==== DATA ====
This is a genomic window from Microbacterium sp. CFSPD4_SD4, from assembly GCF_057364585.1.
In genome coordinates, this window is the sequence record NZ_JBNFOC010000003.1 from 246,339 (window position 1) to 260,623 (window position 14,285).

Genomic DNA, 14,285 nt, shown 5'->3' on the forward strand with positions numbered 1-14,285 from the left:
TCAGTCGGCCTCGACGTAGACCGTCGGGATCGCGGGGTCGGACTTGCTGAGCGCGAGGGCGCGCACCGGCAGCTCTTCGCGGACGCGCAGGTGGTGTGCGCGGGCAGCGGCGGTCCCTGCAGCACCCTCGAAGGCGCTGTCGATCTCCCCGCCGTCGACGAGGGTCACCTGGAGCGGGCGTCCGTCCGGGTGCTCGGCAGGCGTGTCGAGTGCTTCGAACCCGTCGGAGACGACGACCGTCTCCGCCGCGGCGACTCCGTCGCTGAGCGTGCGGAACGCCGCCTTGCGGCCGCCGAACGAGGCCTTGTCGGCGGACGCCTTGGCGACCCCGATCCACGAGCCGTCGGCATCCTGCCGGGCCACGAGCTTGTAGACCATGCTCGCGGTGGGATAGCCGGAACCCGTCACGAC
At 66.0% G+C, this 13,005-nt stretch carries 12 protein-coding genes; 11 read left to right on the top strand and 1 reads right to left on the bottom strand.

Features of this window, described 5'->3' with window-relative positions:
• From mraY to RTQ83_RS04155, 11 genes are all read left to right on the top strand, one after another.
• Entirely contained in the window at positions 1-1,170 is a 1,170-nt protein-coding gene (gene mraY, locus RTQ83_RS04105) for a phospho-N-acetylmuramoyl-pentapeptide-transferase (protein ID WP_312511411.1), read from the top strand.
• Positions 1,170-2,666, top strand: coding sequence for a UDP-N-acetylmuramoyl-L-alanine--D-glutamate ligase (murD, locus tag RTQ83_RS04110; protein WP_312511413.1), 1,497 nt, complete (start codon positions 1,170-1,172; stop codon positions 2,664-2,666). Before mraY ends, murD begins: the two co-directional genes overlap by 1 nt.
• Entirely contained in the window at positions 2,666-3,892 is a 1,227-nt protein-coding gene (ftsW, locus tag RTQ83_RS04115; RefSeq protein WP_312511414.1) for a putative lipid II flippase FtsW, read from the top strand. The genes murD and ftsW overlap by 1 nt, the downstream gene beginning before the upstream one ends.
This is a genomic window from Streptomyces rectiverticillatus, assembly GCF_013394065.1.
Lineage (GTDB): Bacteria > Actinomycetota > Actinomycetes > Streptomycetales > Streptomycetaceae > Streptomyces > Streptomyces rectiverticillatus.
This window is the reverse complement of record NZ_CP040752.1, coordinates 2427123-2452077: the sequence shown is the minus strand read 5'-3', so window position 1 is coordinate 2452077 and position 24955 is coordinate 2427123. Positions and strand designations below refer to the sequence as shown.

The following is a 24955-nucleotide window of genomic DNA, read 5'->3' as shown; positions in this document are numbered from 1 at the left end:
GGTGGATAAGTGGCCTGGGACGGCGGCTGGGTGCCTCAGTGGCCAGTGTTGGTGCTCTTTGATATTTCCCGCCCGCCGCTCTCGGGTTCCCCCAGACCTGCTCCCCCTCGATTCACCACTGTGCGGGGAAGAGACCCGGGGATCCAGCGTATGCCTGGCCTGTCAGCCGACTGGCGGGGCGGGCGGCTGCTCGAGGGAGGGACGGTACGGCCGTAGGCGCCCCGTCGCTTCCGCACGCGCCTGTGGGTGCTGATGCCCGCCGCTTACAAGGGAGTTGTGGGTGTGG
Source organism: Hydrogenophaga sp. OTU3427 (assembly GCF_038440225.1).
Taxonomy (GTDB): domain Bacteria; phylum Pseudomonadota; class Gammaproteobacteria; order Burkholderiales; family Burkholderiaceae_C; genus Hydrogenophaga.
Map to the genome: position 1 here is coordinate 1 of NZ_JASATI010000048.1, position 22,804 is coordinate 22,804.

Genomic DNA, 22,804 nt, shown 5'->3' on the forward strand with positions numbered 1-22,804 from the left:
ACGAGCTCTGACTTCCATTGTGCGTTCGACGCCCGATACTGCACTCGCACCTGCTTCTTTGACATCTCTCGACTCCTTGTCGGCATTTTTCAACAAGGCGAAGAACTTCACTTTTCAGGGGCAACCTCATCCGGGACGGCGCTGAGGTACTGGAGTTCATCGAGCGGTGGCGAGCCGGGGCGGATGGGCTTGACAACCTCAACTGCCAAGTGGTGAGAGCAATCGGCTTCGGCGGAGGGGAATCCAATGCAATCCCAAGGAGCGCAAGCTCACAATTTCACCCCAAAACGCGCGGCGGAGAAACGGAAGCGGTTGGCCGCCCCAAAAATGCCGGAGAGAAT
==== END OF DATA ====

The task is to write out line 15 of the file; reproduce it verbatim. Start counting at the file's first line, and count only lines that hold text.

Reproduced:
GGTGGATAAGTGGCCTGGGACGGCGGCTGGGTGCCTCAGTGGCCAGTGTTGGTGCTCTTTGATATTTCCCGCCCGCCGCTCTCGGGTTCCCCCAGACCTGCTCCCCCTCGATTCACCACTGTGCGGGGAAGAGACCCGGGGATCCAGCGTATGCCTGGCCTGTCAGCCGACTGGCGGGGCGGGCGGCTGCTCGAGGGAGGGACGGTACGGCCGTAGGCGCCCCGTCGCTTCCGCACGCGCCTGTGGGTGCTGATGCCCGCCGCTTACAAGGGAGTTGTGGGTGTGG